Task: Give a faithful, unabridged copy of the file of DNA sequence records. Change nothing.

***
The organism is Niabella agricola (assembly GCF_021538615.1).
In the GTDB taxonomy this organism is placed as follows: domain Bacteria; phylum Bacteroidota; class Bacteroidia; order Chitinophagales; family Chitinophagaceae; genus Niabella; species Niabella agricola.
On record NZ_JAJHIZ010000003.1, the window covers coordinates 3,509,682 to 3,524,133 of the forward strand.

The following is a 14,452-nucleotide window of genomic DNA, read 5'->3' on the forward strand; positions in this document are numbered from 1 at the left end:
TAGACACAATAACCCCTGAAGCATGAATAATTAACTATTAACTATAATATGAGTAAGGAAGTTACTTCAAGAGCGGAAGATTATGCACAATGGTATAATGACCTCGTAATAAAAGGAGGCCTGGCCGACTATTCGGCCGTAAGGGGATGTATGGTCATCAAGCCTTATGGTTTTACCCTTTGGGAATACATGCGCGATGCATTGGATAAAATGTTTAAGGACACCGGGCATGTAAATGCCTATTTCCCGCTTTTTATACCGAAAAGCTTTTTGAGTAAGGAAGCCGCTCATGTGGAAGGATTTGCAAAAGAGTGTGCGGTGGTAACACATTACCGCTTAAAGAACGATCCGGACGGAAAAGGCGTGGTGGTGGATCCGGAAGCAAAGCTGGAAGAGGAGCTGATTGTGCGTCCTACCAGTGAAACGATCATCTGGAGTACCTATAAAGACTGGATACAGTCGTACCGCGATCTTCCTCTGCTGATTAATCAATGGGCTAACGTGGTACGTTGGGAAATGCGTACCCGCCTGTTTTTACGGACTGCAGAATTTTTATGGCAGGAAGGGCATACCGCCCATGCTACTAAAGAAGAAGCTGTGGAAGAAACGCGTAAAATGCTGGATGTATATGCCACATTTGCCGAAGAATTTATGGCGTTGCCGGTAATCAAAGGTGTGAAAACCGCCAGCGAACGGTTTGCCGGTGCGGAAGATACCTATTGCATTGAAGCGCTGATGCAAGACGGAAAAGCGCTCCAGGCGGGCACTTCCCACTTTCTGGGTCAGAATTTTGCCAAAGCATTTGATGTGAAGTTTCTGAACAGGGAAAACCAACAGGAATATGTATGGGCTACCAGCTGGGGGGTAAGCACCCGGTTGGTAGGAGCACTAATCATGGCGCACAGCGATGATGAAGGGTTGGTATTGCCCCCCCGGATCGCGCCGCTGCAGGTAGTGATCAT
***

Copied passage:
The organism is Niabella agricola (assembly GCF_021538615.1).
In the GTDB taxonomy this organism is placed as follows: domain Bacteria; phylum Bacteroidota; class Bacteroidia; order Chitinophagales; family Chitinophagaceae; genus Niabella; species Niabella agricola.
On record NZ_JAJHIZ010000003.1, the window covers coordinates 3,509,682 to 3,524,133 of the forward strand.

The following is a 14,452-nucleotide window of genomic DNA, read 5'->3' on the forward strand; positions in this document are numbered from 1 at the left end:
TAGACACAATAACCCCTGAAGCATGAATAATTAACTATTAACTATAATATGAGTAAGGAAGTTACTTCAAGAGCGGAAGATTATGCACAATGGTATAATGACCTCGTAATAAAAGGAGGCCTGGCCGACTATTCGGCCGTAAGGGGATGTATGGTCATCAAGCCTTATGGTTTTACCCTTTGGGAATACATGCGCGATGCATTGGATAAAATGTTTAAGGACACCGGGCATGTAAATGCCTATTTCCCGCTTTTTATACCGAAAAGCTTTTTGAGTAAGGAAGCCGCTCATGTGGAAGGATTTGCAAAAGAGTGTGCGGTGGTAACACATTACCGCTTAAAGAACGATCCGGACGGAAAAGGCGTGGTGGTGGATCCGGAAGCAAAGCTGGAAGAGGAGCTGATTGTGCGTCCTACCAGTGAAACGATCATCTGGAGTACCTATAAAGACTGGATACAGTCGTACCGCGATCTTCCTCTGCTGATTAATCAATGGGCTAACGTGGTACGTTGGGAAATGCGTACCCGCCTGTTTTTACGGACTGCAGAATTTTTATGGCAGGAAGGGCATACCGCCCATGCTACTAAAGAAGAAGCTGTGGAAGAAACGCGTAAAATGCTGGATGTATATGCCACATTTGCCGAAGAATTTATGGCGTTGCCGGTAATCAAAGGTGTGAAAACCGCCAGCGAACGGTTTGCCGGTGCGGAAGATACCTATTGCATTGAAGCGCTGATGCAAGACGGAAAAGCGCTCCAGGCGGGCACTTCCCACTTTCTGGGTCAGAATTTTGCCAAAGCATTTGATGTGAAGTTTCTGAACAGGGAAAACCAACAGGAATATGTATGGGCTACCAGCTGGGGGGTAAGCACCCGGTTGGTAGGAGCACTAATCATGGCGCACAGCGATGATGAAGGGTTGGTATTGCCCCCCCGGATCGCGCCGCTGCAGGTAGTGATCAT